Rats Learned How To Drive Tiny Cars In Order To Collect Food

October 24, 2019

Today we learned rats can master the art of driving a car — thanks to Froot Loops and new research by scientists at the University of Richmond.

rats driving cars
Credit: University of Richmond

Kelly Lambert and her colleagues wondered if rats could learn the more sophisticated task of operating a moving vehicle.

So, they built a rat-sized car out of a plastic container with an aluminum base and three copper bars which functioned as the steering wheel.

When a rat gripped the copper bars an electrical circuit propelled the car forward. Gripping the left, center or right bar steered the car in that direction.

If the rats drove to the destination, they were rewarded with Froot Loops.

"They learned to navigate the car in unique ways and engaged in steering patterns they had never used to eventually arrive at the reward," says Lambert, head of the University of Richmond's Lambert Behavioral Neuroscience Laboratory.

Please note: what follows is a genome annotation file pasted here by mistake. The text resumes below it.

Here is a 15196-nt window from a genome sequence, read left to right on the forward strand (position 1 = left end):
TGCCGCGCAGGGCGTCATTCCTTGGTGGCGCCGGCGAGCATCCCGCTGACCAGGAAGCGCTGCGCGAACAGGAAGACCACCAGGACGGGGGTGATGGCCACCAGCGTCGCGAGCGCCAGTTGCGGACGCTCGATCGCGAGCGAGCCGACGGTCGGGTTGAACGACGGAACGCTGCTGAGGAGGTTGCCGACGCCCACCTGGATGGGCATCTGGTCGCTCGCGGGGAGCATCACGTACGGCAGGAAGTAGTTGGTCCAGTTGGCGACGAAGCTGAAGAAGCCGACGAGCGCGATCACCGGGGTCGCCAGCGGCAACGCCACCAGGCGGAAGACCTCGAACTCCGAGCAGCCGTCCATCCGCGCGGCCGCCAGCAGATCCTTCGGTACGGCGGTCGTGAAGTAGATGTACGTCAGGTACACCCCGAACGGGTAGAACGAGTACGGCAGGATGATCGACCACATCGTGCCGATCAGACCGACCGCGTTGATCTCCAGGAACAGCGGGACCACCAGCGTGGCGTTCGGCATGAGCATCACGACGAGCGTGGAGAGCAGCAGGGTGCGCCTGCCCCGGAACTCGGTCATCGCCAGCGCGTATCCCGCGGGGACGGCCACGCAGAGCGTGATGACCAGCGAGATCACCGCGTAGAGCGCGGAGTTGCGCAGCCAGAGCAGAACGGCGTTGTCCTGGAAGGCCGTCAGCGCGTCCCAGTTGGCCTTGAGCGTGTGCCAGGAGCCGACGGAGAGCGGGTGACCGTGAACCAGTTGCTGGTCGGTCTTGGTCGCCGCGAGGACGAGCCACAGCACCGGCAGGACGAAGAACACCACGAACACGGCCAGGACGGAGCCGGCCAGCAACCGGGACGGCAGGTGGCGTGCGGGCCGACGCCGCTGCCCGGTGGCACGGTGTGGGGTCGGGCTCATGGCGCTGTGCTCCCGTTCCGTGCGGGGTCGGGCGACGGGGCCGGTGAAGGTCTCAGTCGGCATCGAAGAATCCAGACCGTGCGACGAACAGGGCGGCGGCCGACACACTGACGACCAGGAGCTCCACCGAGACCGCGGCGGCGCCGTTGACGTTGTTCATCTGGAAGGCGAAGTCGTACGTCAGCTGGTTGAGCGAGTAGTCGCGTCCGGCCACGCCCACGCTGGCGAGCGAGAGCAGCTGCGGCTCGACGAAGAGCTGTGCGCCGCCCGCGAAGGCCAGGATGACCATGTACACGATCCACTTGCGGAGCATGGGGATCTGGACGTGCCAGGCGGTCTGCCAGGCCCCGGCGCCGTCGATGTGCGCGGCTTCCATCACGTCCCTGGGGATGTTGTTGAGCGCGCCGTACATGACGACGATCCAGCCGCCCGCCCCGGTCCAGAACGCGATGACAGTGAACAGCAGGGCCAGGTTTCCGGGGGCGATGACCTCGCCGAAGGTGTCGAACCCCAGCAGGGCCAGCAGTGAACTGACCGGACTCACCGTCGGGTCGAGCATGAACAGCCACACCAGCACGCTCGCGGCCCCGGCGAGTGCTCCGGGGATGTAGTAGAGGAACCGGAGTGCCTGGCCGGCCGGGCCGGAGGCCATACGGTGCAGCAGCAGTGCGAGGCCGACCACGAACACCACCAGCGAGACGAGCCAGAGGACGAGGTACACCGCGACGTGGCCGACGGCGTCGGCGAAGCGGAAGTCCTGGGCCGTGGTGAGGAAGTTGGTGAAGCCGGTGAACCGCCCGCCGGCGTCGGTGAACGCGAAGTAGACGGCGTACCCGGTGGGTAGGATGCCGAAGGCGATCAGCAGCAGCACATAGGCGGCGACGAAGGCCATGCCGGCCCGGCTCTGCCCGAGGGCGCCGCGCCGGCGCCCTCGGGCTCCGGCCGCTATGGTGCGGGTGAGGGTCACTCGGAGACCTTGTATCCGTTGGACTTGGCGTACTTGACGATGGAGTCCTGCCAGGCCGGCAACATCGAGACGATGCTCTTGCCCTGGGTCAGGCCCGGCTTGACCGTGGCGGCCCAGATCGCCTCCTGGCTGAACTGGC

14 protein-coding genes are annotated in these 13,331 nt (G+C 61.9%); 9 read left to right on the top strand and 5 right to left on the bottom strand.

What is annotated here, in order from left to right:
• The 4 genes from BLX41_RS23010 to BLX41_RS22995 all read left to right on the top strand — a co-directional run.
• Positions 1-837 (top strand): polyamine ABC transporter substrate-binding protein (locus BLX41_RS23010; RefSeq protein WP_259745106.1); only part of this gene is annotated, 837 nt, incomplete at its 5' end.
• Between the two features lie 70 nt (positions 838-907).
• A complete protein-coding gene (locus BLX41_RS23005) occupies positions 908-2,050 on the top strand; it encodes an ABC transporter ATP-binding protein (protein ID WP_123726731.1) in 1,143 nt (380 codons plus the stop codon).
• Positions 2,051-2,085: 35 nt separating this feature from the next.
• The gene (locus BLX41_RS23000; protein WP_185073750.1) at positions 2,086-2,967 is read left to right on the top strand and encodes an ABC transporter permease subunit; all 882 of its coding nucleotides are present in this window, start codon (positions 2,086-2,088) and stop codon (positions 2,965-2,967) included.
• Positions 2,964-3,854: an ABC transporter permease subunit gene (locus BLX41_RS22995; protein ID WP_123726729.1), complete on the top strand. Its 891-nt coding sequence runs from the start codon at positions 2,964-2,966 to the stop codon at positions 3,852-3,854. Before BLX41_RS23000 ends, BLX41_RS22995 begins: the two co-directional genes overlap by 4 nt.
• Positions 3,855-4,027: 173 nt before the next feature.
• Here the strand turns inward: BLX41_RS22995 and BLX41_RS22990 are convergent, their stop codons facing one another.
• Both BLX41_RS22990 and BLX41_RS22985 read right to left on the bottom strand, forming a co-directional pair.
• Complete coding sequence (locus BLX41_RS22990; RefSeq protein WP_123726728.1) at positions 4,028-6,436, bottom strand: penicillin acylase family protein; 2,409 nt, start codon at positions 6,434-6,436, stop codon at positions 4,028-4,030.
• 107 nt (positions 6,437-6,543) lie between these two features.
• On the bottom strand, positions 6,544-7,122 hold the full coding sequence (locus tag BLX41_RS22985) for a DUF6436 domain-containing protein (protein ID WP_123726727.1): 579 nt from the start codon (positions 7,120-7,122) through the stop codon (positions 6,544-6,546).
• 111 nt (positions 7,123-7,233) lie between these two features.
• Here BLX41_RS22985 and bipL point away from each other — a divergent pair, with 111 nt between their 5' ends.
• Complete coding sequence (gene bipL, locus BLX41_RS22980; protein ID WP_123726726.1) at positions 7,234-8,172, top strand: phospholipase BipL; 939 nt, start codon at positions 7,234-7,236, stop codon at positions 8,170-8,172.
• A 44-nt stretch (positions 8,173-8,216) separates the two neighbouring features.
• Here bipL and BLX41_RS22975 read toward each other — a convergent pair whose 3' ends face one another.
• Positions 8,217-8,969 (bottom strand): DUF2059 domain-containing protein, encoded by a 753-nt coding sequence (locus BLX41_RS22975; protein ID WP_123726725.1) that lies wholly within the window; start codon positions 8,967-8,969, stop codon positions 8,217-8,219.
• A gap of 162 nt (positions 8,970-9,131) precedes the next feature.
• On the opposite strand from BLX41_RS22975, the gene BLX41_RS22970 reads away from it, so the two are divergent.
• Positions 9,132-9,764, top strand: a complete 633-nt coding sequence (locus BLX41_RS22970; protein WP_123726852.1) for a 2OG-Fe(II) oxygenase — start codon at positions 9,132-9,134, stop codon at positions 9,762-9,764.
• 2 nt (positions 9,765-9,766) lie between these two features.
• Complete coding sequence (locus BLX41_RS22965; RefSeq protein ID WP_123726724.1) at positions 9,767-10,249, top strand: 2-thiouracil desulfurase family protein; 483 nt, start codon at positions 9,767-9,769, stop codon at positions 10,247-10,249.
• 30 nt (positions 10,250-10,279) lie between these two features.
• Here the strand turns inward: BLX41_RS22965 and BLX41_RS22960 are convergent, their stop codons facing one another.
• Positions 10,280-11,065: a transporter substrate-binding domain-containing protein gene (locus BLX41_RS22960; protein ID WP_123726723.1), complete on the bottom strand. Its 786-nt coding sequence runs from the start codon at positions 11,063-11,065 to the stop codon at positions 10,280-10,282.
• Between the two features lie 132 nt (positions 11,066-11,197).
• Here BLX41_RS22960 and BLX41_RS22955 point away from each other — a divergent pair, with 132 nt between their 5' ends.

But the real discovery in the study was found in their stool.

In sifting through their fecal matter, Lambert found both groups of rats trained to drive secreted higher levels of hormones that control stress responses.

Learning to drive seemed to relax the rats.

"It is likely that driving gives the rats a sense of control over their environment," Lambert said. "In humans, we would say that it enhances a sense of agency or self-efficacy."

Watch the video below.

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